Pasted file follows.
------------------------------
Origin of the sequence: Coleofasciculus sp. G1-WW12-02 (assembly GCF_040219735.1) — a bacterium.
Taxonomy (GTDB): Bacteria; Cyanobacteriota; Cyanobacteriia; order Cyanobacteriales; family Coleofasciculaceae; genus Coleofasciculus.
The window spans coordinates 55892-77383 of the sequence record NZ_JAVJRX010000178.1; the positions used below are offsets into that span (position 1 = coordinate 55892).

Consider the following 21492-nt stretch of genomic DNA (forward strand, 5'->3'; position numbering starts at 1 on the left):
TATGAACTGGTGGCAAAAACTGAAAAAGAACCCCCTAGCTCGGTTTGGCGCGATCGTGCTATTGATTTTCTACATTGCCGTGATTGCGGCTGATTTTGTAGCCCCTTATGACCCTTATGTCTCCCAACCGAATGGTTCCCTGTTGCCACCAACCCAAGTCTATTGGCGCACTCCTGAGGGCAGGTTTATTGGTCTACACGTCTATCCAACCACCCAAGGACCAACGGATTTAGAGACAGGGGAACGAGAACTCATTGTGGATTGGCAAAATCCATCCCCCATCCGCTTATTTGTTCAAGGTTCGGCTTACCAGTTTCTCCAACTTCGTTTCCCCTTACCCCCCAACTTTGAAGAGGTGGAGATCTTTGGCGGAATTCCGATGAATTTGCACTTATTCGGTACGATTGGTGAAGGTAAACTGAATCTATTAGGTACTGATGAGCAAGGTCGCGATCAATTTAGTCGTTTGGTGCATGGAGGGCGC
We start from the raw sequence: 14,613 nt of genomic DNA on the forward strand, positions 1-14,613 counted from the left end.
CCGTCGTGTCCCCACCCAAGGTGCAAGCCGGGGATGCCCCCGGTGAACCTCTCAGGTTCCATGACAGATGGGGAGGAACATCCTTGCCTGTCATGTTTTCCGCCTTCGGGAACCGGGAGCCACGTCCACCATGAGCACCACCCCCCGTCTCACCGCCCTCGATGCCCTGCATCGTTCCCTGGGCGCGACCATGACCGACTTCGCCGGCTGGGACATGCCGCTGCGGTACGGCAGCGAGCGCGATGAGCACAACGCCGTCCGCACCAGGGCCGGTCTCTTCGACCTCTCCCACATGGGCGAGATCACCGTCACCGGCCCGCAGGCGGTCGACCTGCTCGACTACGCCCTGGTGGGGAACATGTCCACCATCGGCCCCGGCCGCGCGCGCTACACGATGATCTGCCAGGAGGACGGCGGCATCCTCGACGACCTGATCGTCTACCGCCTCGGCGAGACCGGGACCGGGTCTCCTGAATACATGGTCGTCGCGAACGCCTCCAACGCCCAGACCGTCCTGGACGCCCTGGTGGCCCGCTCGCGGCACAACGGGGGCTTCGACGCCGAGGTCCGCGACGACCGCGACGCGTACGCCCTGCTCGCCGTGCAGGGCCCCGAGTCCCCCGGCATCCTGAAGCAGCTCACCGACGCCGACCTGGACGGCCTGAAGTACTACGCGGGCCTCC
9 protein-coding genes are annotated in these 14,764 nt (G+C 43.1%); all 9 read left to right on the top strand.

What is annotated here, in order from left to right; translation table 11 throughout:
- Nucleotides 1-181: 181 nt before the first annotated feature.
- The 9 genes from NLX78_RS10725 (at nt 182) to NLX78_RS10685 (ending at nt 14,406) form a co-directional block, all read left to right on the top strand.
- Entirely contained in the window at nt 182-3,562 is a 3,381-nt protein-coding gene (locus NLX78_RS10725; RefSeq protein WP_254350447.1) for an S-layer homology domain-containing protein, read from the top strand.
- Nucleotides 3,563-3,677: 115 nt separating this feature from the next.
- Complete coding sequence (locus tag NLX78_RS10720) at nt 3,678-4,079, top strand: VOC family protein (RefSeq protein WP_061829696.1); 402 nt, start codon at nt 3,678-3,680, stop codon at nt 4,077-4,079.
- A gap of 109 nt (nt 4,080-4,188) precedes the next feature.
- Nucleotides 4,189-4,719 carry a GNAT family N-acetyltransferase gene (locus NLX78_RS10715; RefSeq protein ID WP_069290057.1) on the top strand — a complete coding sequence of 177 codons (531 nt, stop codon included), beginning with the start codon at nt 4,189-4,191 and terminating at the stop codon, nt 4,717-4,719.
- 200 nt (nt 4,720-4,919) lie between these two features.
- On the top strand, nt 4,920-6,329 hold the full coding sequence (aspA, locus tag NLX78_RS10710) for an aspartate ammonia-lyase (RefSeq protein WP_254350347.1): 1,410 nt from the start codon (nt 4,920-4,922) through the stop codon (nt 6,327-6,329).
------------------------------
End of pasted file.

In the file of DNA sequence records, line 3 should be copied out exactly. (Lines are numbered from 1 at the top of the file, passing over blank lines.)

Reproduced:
The window spans coordinates 55892-77383 of the sequence record NZ_JAVJRX010000178.1; the positions used below are offsets into that span (position 1 = coordinate 55892).